In the NFL right now, that would mean pass, pass, and then pass some more until the defense adjusts, and then mix passes and runs at a ratio where the expected payoff of both strategies are equal. When they're equal, it guarantees the optimum minimum guaranteed total long run payoff.

  11. Guy says:

    You are correct in situations where the marginal and average success of plays is the same. But that's not always the case. Take stolen bases in baseball for example. Teams should optimally attempt steals whenever the chance of success (given baserunner, pitcher, catcher,) is equal to or greater than the break-even point (at which the WP gain of sucesses equal cost of failure). If a team does that, the average gain from steal attempts will be greater than the gain from non-attempts. But that doesn't mean the team should steal more, because additional attempts will be made by slower runners and/or in more difficult circumstances (left-handed pitchers), and will fall short of the break-even point.

    Similarly, in basketball all shot attempts do not have same success rate. The chance of success varies by the second, as men become open, etc. If Ewing is used optimally, it means that each extra/marginal shot attempt you give him should be no better than giving it to a teammate. But his AVERAGE prodcution may still be higher than other players, because his skill allows him to take more high-probability shots per game.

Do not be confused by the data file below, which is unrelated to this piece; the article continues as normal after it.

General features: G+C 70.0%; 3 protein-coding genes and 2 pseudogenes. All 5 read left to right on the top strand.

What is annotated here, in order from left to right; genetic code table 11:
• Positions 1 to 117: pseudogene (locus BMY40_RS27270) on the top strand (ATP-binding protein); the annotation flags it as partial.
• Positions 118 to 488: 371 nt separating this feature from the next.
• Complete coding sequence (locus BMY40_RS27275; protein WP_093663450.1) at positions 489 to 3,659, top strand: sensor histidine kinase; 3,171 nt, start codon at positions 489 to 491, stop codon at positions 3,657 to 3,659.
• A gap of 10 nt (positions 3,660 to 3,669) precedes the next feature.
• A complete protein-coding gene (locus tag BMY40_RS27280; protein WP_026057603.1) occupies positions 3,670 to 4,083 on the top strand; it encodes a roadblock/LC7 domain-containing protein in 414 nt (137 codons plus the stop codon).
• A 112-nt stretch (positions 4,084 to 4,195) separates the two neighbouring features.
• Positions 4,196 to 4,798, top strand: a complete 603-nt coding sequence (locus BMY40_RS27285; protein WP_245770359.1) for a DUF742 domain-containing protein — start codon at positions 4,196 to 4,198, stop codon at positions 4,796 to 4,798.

Now in football, marginal and average may be the same for runs and passes. I don't know, but seems plausible. But let's say that pass success rates depended heavily on the defensive alignment, and the decision to pass/run was often made after the QB saw the defensive alignment. Many pass attempts would then be made when success probability was high. In that case, all pass attempts are not equal: each additional pass attempt would be less likely to succeed than prior attempts (as with stolen bases), and it would be possible for the average pass to be better than the average run and yet still be equal at the margins.

  12. Guy says:

    Thinking some more about this, if equilibrium required equal average success, shouldn't it then be true that every running back on a team would have the same average yardage gain? (If not, the team theoretically should be giving the ball more to the back with the highest gains). And shouldn't every receiver on a team have the same average pass value (completion/yardage)? And every single player in the NBA, or at least every player on a give team, should then have the same effective field goal percentage.